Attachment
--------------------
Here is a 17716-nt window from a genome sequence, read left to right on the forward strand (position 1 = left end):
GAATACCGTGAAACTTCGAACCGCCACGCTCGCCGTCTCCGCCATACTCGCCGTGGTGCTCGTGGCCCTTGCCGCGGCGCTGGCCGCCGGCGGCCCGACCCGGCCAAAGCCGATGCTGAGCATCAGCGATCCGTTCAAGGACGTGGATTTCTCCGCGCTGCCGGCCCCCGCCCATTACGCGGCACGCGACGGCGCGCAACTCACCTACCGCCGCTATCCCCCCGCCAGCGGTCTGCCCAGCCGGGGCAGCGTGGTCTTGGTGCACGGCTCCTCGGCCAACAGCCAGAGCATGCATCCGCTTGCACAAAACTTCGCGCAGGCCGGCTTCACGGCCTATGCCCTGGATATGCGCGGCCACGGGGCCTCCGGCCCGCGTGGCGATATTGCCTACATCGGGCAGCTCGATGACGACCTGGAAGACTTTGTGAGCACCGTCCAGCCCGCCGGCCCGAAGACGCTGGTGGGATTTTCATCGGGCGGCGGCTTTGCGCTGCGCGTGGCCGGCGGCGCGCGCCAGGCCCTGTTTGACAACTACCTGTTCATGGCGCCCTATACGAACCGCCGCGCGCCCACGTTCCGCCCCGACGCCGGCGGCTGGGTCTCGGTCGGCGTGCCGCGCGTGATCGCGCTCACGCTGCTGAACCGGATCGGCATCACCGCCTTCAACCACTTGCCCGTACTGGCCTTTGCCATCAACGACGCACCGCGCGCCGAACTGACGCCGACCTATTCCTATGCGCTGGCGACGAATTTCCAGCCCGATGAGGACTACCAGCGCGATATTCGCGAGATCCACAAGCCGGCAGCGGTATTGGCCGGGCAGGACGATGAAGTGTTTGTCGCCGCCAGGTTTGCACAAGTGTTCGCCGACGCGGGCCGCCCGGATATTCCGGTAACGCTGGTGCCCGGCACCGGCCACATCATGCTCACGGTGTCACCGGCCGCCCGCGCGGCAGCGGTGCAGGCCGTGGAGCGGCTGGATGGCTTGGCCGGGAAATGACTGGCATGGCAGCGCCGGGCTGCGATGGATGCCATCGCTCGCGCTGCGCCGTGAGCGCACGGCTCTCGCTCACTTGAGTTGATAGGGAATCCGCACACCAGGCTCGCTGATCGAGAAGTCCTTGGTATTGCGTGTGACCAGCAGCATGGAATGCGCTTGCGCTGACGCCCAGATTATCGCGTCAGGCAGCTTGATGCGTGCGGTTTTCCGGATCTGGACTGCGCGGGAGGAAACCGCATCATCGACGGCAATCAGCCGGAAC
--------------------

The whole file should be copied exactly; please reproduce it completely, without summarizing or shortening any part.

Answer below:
Here is a 17716-nt window from a genome sequence, read left to right on the forward strand (position 1 = left end):
GAATACCGTGAAACTTCGAACCGCCACGCTCGCCGTCTCCGCCATACTCGCCGTGGTGCTCGTGGCCCTTGCCGCGGCGCTGGCCGCCGGCGGCCCGACCCGGCCAAAGCCGATGCTGAGCATCAGCGATCCGTTCAAGGACGTGGATTTCTCCGCGCTGCCGGCCCCCGCCCATTACGCGGCACGCGACGGCGCGCAACTCACCTACCGCCGCTATCCCCCCGCCAGCGGTCTGCCCAGCCGGGGCAGCGTGGTCTTGGTGCACGGCTCCTCGGCCAACAGCCAGAGCATGCATCCGCTTGCACAAAACTTCGCGCAGGCCGGCTTCACGGCCTATGCCCTGGATATGCGCGGCCACGGGGCCTCCGGCCCGCGTGGCGATATTGCCTACATCGGGCAGCTCGATGACGACCTGGAAGACTTTGTGAGCACCGTCCAGCCCGCCGGCCCGAAGACGCTGGTGGGATTTTCATCGGGCGGCGGCTTTGCGCTGCGCGTGGCCGGCGGCGCGCGCCAGGCCCTGTTTGACAACTACCTGTTCATGGCGCCCTATACGAACCGCCGCGCGCCCACGTTCCGCCCCGACGCCGGCGGCTGGGTCTCGGTCGGCGTGCCGCGCGTGATCGCGCTCACGCTGCTGAACCGGATCGGCATCACCGCCTTCAACCACTTGCCCGTACTGGCCTTTGCCATCAACGACGCACCGCGCGCCGAACTGACGCCGACCTATTCCTATGCGCTGGCGACGAATTTCCAGCCCGATGAGGACTACCAGCGCGATATTCGCGAGATCCACAAGCCGGCAGCGGTATTGGCCGGGCAGGACGATGAAGTGTTTGTCGCCGCCAGGTTTGCACAAGTGTTCGCCGACGCGGGCCGCCCGGATATTCCGGTAACGCTGGTGCCCGGCACCGGCCACATCATGCTCACGGTGTCACCGGCCGCCCGCGCGGCAGCGGTGCAGGCCGTGGAGCGGCTGGATGGCTTGGCCGGGAAATGACTGGCATGGCAGCGCCGGGCTGCGATGGATGCCATCGCTCGCGCTGCGCCGTGAGCGCACGGCTCTCGCTCACTTGAGTTGATAGGGAATCCGCACACCAGGCTCGCTGATCGAGAAGTCCTTGGTATTGCGTGTGACCAGCAGCATGGAATGCGCTTGCGCTGACGCCCAGATTATCGCGTCAGGCAGCTTGATGCGTGCGGTTTTCCGGATCTGGACTGCGCGGGAGGAAACCGCATCATCGACGGCAATCAGCCGGAAC